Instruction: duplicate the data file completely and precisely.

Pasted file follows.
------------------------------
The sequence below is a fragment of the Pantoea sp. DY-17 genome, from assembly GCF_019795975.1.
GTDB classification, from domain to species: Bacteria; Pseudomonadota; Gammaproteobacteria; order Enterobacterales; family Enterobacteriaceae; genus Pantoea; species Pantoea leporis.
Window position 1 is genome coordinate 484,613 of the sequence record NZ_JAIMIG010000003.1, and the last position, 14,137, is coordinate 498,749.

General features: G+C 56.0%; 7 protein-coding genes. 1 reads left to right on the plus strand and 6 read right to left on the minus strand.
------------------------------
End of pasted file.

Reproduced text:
The sequence below is a fragment of the Pantoea sp. DY-17 genome, from assembly GCF_019795975.1.
GTDB classification, from domain to species: Bacteria; Pseudomonadota; Gammaproteobacteria; order Enterobacterales; family Enterobacteriaceae; genus Pantoea; species Pantoea leporis.
Window position 1 is genome coordinate 484,613 of the sequence record NZ_JAIMIG010000003.1, and the last position, 14,137, is coordinate 498,749.

General features: G+C 56.0%; 7 protein-coding genes. 1 reads left to right on the plus strand and 6 read right to left on the minus strand.